Those choking on the miasma emanating incessantly from city traffic will no doubt be applauding Prime Minister Gordon Brown’s latest initiative to kick-start a revolution in Green motoring.
The Department for Business, Enterprise & Regulatory Reform and the Department for Innovation, Universities and Skills, along with the Technology Strategy Board, are laying out more than £100m for the development of new technologies, hoping to propel the market for low-carbon vehicles from niche to mass faster than you can say ‘credit crunch’.
The UK, the Government says, is primed to take the lead on low-carbon vehicles, tailored to usage, with innovative power streams harnessing a mix of technologies such as fuel cells, hybrid engines and electric propulsion (www.designweek. co.uk, 27 October).
The delivery of low-carbon and electric vehicles for motorists, however, has a few obstacles to overcome first.
James May, presenter of BBC motoring show Top Gear, says, ‘People think it’s about style or performance, but it’s down to the science. There has to be a hydrogen infrastructure in place to provide the energy to make electric vehicles work properly. We are nowhere near that point.’
Far from ‘kick-starting’ the revolution, May says the Government is simply ‘window-dressing’. ‘There’s a feeble bit of Congestion Charge relief if your drive an electric vehicle. This is no more a Green-vehicle strategy than my cat,’ he says.
But, while the industrial designers and engineers take on the challenge of creating low-carbon vehicles sophisticated enough to transport their owners from London to Scotland, giving the Duracell bunny a run for its money in the process, branding experts are preparing to tackle a minefield of styling and image issues surrounding low-carbon vehicles.
Andrew Everett, lead technologist for low-carbon vehicles at the Technology Strategy Board, says the precedent for electric cars up until now has been set by a number of aesthetically unpleasing models, such as the Toyota Prius and the G-Wiz. Rather than encourage consumer aspirations, these have attracted ridicule and won only a very small market, he says.
Everett adds, ‘G-Wiz has not been a good image-maker for electric vehicles. We need a real-life vehicle that people can aspire to. The danger is if [low-carbon] vehicles don’t achieve consumer expectations, it creates a bad image and takes a lot longer to encourage others to adopt it.’ He says those behind the low-carbon initiative are aiming for a ‘trickle-down effect’.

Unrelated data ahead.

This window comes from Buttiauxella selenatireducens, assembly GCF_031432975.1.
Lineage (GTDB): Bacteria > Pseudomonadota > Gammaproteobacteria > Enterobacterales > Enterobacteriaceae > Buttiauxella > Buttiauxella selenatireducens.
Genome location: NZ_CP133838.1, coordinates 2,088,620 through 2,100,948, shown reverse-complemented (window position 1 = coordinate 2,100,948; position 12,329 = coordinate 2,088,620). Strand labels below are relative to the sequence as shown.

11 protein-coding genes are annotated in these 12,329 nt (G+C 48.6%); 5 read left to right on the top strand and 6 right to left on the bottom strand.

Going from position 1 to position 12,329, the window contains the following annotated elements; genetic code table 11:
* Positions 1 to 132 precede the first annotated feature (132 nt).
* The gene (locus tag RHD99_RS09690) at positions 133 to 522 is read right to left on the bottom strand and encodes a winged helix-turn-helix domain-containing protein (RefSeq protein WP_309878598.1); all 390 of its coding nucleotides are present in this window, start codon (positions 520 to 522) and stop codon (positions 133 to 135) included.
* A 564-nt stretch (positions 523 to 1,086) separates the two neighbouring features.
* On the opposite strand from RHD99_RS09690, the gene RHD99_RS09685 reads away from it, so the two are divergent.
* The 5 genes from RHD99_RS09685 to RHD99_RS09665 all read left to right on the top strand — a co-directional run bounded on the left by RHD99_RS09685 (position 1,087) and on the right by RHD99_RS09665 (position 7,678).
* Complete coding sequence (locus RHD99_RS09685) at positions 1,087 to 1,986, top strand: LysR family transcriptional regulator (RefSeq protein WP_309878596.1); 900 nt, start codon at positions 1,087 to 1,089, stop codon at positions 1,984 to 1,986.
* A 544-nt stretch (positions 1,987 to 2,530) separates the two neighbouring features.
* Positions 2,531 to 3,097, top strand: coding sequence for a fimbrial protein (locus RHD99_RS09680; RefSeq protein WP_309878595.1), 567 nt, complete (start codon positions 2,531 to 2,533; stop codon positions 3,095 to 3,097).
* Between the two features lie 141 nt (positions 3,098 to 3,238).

Landor EMEA region director of corporate branding Andrew Welch says lessons should be learned from the Prius, which he calls ‘one of the biggest errors in marketing history’.
He says, ‘For me, the Prius might have been technologically brilliant, but it’s aesthetically horrible. If you want to convert the masses, you can’t sacrifice the aesthetics. It costs just as much to make an ugly vehicle as it does a beautiful one, so why not make a beautiful one? Can you imagine what Apple could have done if it had got its hands on the Prius?’
Welch adds it is unfortunate that, in the process of paying attention to what is ‘underneath the bonnet’, low-carbon car manufacturers have forgotten to think about what is on the outside, resulting in a tag for the low-carbon vehicle market that ‘worthy equals ugly’.
Jonathan Sands, chairman of Elmwood – a shareholder in G-Wiz and the group behind its naming and branding – defends the quirky electric car. He points out that it could only ever be suitable for driving in particular urban environments, such as London.
Sands says, ‘Some of our peers in the design industry snigger when G-Wiz is mentioned, but it was never developed to be a classic. It’s been made cool by association with those [celebrities] who drive it. Rather than having a design by Priestman Goode or Seymour Powell, G-Wiz’s ugliness has made it famous. I absolutely believe that we have helped create acceptance for electric cars.’
He says that, rather than side-stepping the car’s aesthetics in the branding, Elmwood has played this up humorously, creating a strong character for the brand.
He says, ‘The name G-Wiz is comic book-like, picking up on the car’s almost Mr Magoo-ish quality.’ He adds, ‘For a brand that has had little marketing support, everyone knows about it. G-Wiz drivers don’t take themselves too seriously, but the reason they’re driving the car is [serious]. It’s like a yin-and-yang effect.’
In creating a brand proposition, Welch warns car brand-owners backing the new low-carbon technologies to be careful not to base this solely on technology. ‘Technology moves so fast, you will always be superseded,’ he says.
Sir James Dyson, however, naturally disagrees. He says, ‘You should absolutely base your brand on your technology. Keep on innovating and not be overtaken by others.
‘Brand is an odd thing. I think brand should be determined by product or service – it’s what you make or provide that informs this. We should spend less time worrying about being clever in what we say, and spend more time making things. Manufacturing, anywhere in the world, can make absolutely anything now,’ he adds.
With low-carbon technology, Dyson’s money is on the electric motor. ‘I don’t think the petrol engine will be around in years to come,’ he says.
As for the commercialisation of new technologies, Dyson says, ‘There’s no art to innovation. It’s a science, and sometimes you get it wrong, sometimes you get it right. The market can’t tell you what it needs – people want something different, but they don’t know what it is. It’s about getting the right mix of design and engineering.’
• Less than 0.1% of the UK’s 26 million cars are electric
• Government targets are to reduce the amount of CO2 emissions by road transport by 80% by 2050
• For further information on low-carbon technology competitions and initiatives, visit www.cenex.co.uk, www.dft.gov.uk, www.berr.gov.uk and www.innovateuk.org